ALDRICH, Chief Judge.
This is a diversity action brought by plaintiff-appellant Burns in the district of Massachusetts against Massachusetts Institute of Technology and a number of its employees, hereinafter collectively MIT, and Research Corporation. It is conceded that Massachusetts law governs.
Plaintiff alleges that in 1943 he was negotiating with an agency of the United States known as NDRC with respect to certain secret ideas of his; that in 1944 he was informed by MIT that it had been requested to assess his ideas and furnish NDRC with an opinion; that MIT stated that "plaintiff's disclosures would be held in confidence and that the plaintiff's interests would be protected in the hands of the defendant MIT"; that relying thereon plaintiff communicated his ideas to MIT, and that "MIT acted in a fiduciary relationship toward the
The suit was brought in 1965. Defendants moved for dismissal or summary judgment, relying, inter alia, on the statute of limitations. Affidavits and cross-affidavits were filed. The court denied the motions, rendering a memorandum opinion. Thereafter the defendants filed additional affidavits and renewed their motion. Either feeling that the further affidavits met the doubts previously expressed, or, as plaintiff contends, changing its mind, the court ordered summary judgment for all defendants and dismissed the complaint. Plaintiff appeals.
Much of plaintiff's brief is devoted to the contention that the additional affidavits made no material change, and that since they did not, the granting of summary judgment was erroneous because the first ruling constituted the law of the case. This is singular logic. We agree with the plaintiff that the defendants would have had no ground of complaint if the court had refused to consider a second motion for judgment. However, the court was not bound to perpetuate error if it later believed it had committed such. See Dictograph Products Co. v. Sonotone Corp., 2 Cir., 1956, 230 F.2d 131, 231 F.2d 867, petition for cert. dismissed 352 U.S. 883, 77 S.Ct. 104, 1 L.Ed.2d 82. Moreover, regardless of what action the court took, it could not be that the first ruling became the law of the case so as to be impervious to review on appeal. Seemingly plaintiff would have it that we first determine that the second order was wrong because it departed from the first, and then remand for trial even if it be apparent that any judgment for the plaintiff would have to be vacated. We accept no such necessity. "[N]o assumed `law of the case' can require us to reverse a just and ultimately necessary judgment, so that the District Court may arrive at it in a more roundabout way." Frost v. Bankers Commercial Corp., 2 Cir., 1952, 194 F.2d 505, 508; cf. Vandenbark v. Owens-Illinois Glass Co., 1941, 311 U.S. 538, 61 S.Ct. 347, 85 L.Ed. 327; White v. Higgins, 1 Cir., 1940, 116 F.2d 312, 317.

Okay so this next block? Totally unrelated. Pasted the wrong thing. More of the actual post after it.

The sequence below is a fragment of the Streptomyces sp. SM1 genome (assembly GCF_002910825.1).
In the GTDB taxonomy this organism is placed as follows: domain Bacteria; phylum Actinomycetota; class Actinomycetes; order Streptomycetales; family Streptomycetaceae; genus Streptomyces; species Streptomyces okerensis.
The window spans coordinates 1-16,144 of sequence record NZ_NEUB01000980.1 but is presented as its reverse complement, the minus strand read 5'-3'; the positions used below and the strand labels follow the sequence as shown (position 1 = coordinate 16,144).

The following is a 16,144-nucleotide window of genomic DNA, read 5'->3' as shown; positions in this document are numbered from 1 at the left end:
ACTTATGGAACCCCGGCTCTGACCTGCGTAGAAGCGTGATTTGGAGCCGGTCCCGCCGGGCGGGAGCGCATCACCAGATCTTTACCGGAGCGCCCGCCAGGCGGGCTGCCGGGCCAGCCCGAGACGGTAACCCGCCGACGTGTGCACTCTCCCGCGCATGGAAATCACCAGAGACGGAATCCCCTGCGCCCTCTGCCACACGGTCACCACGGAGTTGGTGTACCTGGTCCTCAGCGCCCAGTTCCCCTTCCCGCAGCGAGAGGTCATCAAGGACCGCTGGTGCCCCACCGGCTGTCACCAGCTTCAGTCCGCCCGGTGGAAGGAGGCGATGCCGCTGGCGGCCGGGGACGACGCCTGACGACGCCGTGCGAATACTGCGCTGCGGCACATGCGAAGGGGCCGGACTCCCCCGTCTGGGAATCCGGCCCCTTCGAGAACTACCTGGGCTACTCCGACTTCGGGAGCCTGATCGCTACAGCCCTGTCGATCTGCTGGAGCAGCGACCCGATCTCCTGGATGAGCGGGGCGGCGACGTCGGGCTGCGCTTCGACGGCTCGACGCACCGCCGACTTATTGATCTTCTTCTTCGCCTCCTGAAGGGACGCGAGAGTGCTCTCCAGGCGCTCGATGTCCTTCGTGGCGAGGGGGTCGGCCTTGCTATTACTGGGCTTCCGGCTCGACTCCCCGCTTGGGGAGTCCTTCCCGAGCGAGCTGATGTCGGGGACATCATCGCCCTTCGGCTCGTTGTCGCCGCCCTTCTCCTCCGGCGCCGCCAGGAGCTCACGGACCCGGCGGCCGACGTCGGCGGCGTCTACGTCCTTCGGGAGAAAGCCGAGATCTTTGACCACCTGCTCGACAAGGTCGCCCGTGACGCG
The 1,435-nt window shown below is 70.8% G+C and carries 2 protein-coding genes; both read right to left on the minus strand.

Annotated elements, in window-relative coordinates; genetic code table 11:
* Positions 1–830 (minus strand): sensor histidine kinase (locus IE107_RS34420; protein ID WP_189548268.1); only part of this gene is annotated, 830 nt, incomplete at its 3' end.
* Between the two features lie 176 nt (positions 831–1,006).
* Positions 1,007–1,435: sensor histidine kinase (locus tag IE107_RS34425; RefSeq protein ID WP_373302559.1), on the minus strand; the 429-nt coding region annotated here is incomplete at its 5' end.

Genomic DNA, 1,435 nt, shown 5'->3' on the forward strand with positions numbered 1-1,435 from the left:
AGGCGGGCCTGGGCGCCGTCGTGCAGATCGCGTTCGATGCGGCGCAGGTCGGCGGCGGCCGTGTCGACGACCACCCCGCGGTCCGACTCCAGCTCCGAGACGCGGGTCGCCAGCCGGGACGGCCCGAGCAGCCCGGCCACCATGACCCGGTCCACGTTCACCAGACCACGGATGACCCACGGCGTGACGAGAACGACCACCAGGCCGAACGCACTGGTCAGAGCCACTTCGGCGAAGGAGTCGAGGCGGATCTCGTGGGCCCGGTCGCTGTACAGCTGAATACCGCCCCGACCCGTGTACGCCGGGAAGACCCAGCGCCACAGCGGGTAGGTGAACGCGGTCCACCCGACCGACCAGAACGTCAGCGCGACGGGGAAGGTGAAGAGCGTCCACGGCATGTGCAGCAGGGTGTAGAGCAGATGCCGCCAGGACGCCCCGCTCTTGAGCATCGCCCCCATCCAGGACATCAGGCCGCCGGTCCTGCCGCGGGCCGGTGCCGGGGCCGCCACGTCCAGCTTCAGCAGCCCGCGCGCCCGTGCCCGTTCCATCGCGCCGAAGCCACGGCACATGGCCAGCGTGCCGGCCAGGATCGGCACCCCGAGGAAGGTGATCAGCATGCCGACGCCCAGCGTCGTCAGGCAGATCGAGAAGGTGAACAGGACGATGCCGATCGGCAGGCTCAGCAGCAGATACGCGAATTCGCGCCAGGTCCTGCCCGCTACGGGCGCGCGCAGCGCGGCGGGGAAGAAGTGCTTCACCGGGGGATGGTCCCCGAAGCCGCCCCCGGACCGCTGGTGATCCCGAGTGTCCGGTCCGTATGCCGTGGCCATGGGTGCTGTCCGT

Coming to the merits, the sole question is whether the statute of limitations had run. For breach of contract
In the first place, while it may be questioned whether the complaint alleges a true trust, as distinguished from a fiduciary relationship, in his brief plaintiff asserts that "the case at bar is either one of express trust or one of resulting trust," constantly refers to MIT as a trustee, and cites many authorities involving trusts. We think it clear, however, that there was no such trust. Indeed, on plaintiff's basic position there could not be. Plaintiff did not approach MIT to entrust it with his ideas; MIT approached plaintiff, informing him that it was acting for NDRC. Whatever duties MIT owed, it to NDRC. It could not become a trustee for plaintiff with respect to the same property; such an undertaking would have been a clear conflict of duties. In fact, MIT did not in any fashion receive "title" to plaintiff's ideas, see fn. 1, supra, the basic requirement for a trust. The mere assertion that plaintiff reposed "trust and confidence" in MIT did not create the legal relationship of trustee and cestui. Plaintiff's cases to the effect that the statute of limitations does not run against a trustee until there has been "repudiation" of a trust, e. g., Hanrihan v. Hanrihan, 1961, 342 Mass. 559, 174 N.E.2d 449, and Akin v. Warner, 1945, 318 Mass. 669, 63 N.E.2d 556, are not in point. The rule does not apply to a trust imposed as a remedy by the court. Currier v. Studley, 1893, 159 Mass. 17, 33 N.E. 709; Scott, Trusts §§ 219.1-2, 409, 481.1 (2d ed. 1956).